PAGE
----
Youth Program Goes Back to Civics Basics
On Homecoming Saturday in White Chapel, c/SSG Alex Purdue ’18 approached Colonel Lawrence Willwerth ’66. “Sir, are you an instructor for the Youth Leadership Conference?” The retired colonel nodded. From his wallet, the cadet produced a business card with Colonel Willwerth’s name on it. He had attended the New England Youth Leadership Conference (NEYLC) at Norwich as a high school senior in spring 2014. That fall, he entered Norwich as a rook.
Colonel Willwerth, known informally as Larry, beamed—not because the cadet had recognized him, but because he had remembered the program. Willwerth took the card and laughed. “The phone number has changed. Does that tell you something?” What it told him is that Purdue had been carrying his card around for at least a few years. A simple gesture that spoke volumes. –J.E.D.
In 2009, retired Lt. Col. Michael “Mike” Jarvis prompted a partnership between Norwich University and the Military Order of the World Wars (MOWW) to offer high school students leadership experience. MOWW is a veterans organization comprising federally commissioned officers, of which Jarvis and retired Col. Lawrence Willwerth ’66 are members. The idea was to merge Norwich’s existing Leadership Challenge Weekend, established in 1997, with the MOWW-sponsored Youth Leadership Conference (YLC), previously conducted in Boston. Jarvis, of Barre, Vt., had served as an ROTC instructor at Norwich for three years during his active-duty days. He brought the merger idea to fellow MOWW member President Richard W. Schneider after the Boston YLC folded in 2007. “He was absolutely on board.”
“What began as an experiment soon grew into a successful program,” says Willwerth, who has been teaching in the YLC for the past five years.
The NEYLC is offered four times each academic year at Norwich: December, January, February, and March. “The purpose and goals of MOWW are to promote patriotism, civic responsibility, and leadership,” Willwerth says. “YLC meets these goals by providing high school students the chance to develop leadership skills through patriotic education.”
The students arrive Friday. “We feed them,” Willwerth smiles. “Then they take a 12-question quiz derived from the U.S. citizenship test. Most of them fail it.” The students receive instruction on leadership styles and traits of character and leadership. “Then we do the presentations, discussing the U.S. Constitution in the context of current foreign and domestic issues facing America. We give them a copy of the Constitution.”
On Saturday, student participants are tasked with making their own rulings on actual Supreme Court cases.
“What is interesting and inspiring to me is you see one or two of these kids going through it to check on what part of the Constitution applies to a problem,” Willwerth says. “It’s the tools. That’s experience.” Personal financial management is another heavily covered topic.
But it’s not all studying. Students learn water-survival skills from U.S. Marines and rock climbing at the Hurley Climbing Wall, instructed by members of the NU Rock Climbing Club. They tour the Sullivan Museum and campus bookstore.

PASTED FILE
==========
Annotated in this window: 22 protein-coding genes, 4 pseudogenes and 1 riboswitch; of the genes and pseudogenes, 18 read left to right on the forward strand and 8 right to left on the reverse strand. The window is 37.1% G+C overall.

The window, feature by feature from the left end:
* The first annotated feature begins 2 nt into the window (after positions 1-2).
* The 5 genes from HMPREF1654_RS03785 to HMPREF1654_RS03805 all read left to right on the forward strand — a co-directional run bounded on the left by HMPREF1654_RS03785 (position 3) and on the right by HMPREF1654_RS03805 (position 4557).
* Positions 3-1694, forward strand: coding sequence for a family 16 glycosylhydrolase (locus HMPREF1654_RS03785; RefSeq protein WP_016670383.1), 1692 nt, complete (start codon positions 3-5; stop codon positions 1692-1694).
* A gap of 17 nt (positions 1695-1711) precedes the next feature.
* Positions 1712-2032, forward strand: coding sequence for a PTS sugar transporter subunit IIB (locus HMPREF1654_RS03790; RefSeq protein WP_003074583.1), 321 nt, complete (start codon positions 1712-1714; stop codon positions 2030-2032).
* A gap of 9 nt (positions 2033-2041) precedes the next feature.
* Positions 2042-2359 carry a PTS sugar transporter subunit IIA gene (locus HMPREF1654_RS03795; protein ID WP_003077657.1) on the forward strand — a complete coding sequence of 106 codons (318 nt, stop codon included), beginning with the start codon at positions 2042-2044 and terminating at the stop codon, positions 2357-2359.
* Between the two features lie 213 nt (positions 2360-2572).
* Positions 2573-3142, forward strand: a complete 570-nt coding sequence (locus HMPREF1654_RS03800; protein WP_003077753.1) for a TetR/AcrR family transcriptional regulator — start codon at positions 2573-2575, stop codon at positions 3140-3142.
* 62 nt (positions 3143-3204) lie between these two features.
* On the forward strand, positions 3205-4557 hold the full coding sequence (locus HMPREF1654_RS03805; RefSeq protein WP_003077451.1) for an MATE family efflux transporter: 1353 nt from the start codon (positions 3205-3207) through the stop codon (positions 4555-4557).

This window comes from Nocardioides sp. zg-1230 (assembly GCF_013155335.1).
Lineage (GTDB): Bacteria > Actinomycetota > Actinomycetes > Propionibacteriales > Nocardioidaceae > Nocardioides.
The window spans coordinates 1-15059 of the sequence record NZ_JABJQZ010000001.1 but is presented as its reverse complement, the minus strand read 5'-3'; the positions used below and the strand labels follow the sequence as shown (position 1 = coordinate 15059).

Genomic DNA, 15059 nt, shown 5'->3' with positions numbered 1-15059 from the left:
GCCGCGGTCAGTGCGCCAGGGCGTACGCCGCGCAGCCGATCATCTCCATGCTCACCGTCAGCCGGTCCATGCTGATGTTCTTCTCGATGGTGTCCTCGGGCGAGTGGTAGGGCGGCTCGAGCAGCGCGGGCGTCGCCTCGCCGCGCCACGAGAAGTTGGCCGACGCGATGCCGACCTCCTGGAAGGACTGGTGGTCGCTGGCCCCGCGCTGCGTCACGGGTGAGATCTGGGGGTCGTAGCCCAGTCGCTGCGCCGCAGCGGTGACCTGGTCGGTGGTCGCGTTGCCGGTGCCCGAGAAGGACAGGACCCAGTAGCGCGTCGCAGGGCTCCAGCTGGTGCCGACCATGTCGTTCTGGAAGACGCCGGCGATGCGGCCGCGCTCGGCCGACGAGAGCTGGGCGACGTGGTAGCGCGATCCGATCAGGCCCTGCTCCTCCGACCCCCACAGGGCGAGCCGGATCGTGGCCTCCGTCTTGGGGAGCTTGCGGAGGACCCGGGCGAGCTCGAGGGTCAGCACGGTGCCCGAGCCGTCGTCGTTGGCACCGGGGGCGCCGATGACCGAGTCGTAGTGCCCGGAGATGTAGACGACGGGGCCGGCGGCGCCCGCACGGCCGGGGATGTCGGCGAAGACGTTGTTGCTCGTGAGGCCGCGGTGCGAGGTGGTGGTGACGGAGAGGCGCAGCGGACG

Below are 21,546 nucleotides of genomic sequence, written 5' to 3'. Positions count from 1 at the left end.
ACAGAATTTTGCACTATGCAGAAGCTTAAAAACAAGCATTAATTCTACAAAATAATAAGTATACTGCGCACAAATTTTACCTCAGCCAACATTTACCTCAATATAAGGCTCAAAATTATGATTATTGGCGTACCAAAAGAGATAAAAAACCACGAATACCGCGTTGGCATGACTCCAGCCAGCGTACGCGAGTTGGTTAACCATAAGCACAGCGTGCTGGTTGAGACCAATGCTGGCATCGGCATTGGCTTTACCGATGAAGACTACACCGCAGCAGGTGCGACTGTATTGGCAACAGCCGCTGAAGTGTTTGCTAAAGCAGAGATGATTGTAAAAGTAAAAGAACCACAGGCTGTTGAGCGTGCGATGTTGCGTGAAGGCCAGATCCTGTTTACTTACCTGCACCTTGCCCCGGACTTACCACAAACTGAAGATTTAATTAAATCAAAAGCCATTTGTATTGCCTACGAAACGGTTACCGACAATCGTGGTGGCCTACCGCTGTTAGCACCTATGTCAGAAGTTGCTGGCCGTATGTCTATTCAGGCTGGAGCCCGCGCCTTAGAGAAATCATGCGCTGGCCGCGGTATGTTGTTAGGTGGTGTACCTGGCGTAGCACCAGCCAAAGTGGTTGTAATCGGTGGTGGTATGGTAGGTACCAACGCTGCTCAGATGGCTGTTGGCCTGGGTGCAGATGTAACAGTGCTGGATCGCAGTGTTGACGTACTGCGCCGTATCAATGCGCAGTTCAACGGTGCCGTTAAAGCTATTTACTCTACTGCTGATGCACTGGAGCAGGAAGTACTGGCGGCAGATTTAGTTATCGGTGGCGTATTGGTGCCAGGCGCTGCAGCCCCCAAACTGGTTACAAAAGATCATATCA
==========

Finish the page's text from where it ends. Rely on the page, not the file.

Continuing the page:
Saturday night they take a lengthy citizenship exam to test their newfound knowledge. “It’s amazing,” Willwerth says. “From Friday when maybe 30 percent pass, we see 80 to 90 percent pass when they’re tested again. This program meets a vital need in the civic education of our youth.”
The program is presently led by a handful of MOWW volunteers and administered, on the Norwich side, by recruitment and leadership programs director, Lt. Col. Lee Hughes, with help from assistant program director, Ann Brechbuhl, and Samantha Bubar, assistant director of leadership. “NU provides the entire framework that allows the MOWW to present the citizenship and free-enterprise portion of the program,” Jarvis says.
The program stands on its own merit. But Willwerth and Jarvis have talked at length about its future. “We’re all Vietnam-era veterans. We’re getting pretty old,” Mike Jarvis half-quips.
Lawrence Willwerth echoes this. “We need to get younger people, younger alumni involved in the program.”
They’d also like to have more cadets involved in class presentations. At present, about 18 cadets participate as mentors, including Alex Purdue ’18.
“Being able to experience the Youth Leadership Conference from both sides, as a participant back in 2014 and then on staff from the cadet level when I came to Norwich, it’s definitely been worthwhile,” Purdue says. “As a citizen of the United States—you truly get to open your mind to what that can mean to you. It’s something that has a profound influence on future minds.”
Acknowledgments, Call to Action
The organizers thank MOWW members David Anderson ’65, Alan Johnston ’82, and Don Piroli ’83, who have already lent their support and participation to NEYLC. Colonel Willwerth ’66 challenges even more alumni to get involved. For the Norwich program, contact Lt. Col. Michael Jarvis at email@example.com. Not in New England? There are 23 other YLC programs nationwide. Visit moww.org for schedules and locations.
Facts and Stats
• NEYLC costs each participant just $100; in some cases, New England moww chapters provide scholarships to reimburse that amount plus some travel expenses.
• NEYLC is the only YLC in the nation co-sponsored by a university.
• Since 2009, more than 700 high school students have participated in the YLC at Norwich.
• Prerequisites: Students must be of high school age, have a minimum gpa of 2.5, and submit a 500-word essay on “The Bill of Rights and My Responsibilities.”
• The program is sanctioned by the National Association of Secondary School Principals.